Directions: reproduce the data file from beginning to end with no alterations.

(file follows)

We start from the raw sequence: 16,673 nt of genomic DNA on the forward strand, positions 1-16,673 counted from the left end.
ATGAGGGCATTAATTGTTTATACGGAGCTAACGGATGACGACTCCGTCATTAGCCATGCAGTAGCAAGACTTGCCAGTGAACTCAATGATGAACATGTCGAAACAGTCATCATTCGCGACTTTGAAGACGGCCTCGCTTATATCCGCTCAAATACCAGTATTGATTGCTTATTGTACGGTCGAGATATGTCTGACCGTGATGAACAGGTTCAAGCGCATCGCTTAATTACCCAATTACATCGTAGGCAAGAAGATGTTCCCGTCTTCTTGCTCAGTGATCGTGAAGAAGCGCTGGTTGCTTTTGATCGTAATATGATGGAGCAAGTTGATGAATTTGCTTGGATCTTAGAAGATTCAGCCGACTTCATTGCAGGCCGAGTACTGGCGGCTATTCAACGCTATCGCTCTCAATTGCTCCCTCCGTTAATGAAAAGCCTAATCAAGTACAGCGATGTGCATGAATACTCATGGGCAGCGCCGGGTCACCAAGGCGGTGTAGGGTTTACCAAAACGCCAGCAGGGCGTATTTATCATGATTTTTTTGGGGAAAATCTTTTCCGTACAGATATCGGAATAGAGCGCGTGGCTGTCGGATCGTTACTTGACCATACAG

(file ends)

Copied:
We start from the raw sequence: 16,673 nt of genomic DNA on the forward strand, positions 1-16,673 counted from the left end.
ATGAGGGCATTAATTGTTTATACGGAGCTAACGGATGACGACTCCGTCATTAGCCATGCAGTAGCAAGACTTGCCAGTGAACTCAATGATGAACATGTCGAAACAGTCATCATTCGCGACTTTGAAGACGGCCTCGCTTATATCCGCTCAAATACCAGTATTGATTGCTTATTGTACGGTCGAGATATGTCTGACCGTGATGAACAGGTTCAAGCGCATCGCTTAATTACCCAATTACATCGTAGGCAAGAAGATGTTCCCGTCTTCTTGCTCAGTGATCGTGAAGAAGCGCTGGTTGCTTTTGATCGTAATATGATGGAGCAAGTTGATGAATTTGCTTGGATCTTAGAAGATTCAGCCGACTTCATTGCAGGCCGAGTACTGGCGGCTATTCAACGCTATCGCTCTCAATTGCTCCCTCCGTTAATGAAAAGCCTAATCAAGTACAGCGATGTGCATGAATACTCATGGGCAGCGCCGGGTCACCAAGGCGGTGTAGGGTTTACCAAAACGCCAGCAGGGCGTATTTATCATGATTTTTTTGGGGAAAATCTTTTCCGTACAGATATCGGAATAGAGCGCGTGGCTGTCGGATCGTTACTTGACCATACAG